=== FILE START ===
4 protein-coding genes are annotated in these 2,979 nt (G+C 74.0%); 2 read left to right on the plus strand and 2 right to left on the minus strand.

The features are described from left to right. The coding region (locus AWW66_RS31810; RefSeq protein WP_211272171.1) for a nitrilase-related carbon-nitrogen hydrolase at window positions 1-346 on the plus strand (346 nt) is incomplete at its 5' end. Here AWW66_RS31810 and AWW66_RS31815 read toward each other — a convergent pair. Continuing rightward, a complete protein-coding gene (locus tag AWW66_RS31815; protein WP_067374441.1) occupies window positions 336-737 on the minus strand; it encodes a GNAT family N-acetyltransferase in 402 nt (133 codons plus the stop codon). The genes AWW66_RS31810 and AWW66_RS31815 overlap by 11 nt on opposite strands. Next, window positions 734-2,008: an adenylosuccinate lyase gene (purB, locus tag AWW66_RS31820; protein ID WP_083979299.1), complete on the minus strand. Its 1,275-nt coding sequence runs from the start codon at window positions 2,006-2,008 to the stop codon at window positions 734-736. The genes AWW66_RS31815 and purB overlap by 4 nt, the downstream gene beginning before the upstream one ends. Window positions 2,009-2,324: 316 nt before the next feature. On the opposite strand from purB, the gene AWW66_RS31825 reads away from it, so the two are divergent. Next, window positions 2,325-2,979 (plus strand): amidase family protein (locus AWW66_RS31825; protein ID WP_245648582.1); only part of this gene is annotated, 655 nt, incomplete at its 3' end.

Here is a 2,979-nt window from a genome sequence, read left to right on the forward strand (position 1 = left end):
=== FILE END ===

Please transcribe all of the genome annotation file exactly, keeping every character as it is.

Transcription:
4 protein-coding genes are annotated in these 2,979 nt (G+C 74.0%); 2 read left to right on the plus strand and 2 right to left on the minus strand.

The features are described from left to right. The coding region (locus AWW66_RS31810; RefSeq protein WP_211272171.1) for a nitrilase-related carbon-nitrogen hydrolase at window positions 1-346 on the plus strand (346 nt) is incomplete at its 5' end. Here AWW66_RS31810 and AWW66_RS31815 read toward each other — a convergent pair. Continuing rightward, a complete protein-coding gene (locus tag AWW66_RS31815; protein WP_067374441.1) occupies window positions 336-737 on the minus strand; it encodes a GNAT family N-acetyltransferase in 402 nt (133 codons plus the stop codon). The genes AWW66_RS31810 and AWW66_RS31815 overlap by 11 nt on opposite strands. Next, window positions 734-2,008: an adenylosuccinate lyase gene (purB, locus tag AWW66_RS31820; protein ID WP_083979299.1), complete on the minus strand. Its 1,275-nt coding sequence runs from the start codon at window positions 2,006-2,008 to the stop codon at window positions 734-736. The genes AWW66_RS31815 and purB overlap by 4 nt, the downstream gene beginning before the upstream one ends. Window positions 2,009-2,324: 316 nt before the next feature. On the opposite strand from purB, the gene AWW66_RS31825 reads away from it, so the two are divergent. Next, window positions 2,325-2,979 (plus strand): amidase family protein (locus AWW66_RS31825; protein ID WP_245648582.1); only part of this gene is annotated, 655 nt, incomplete at its 3' end.

Here is a 2,979-nt window from a genome sequence, read left to right on the forward strand (position 1 = left end):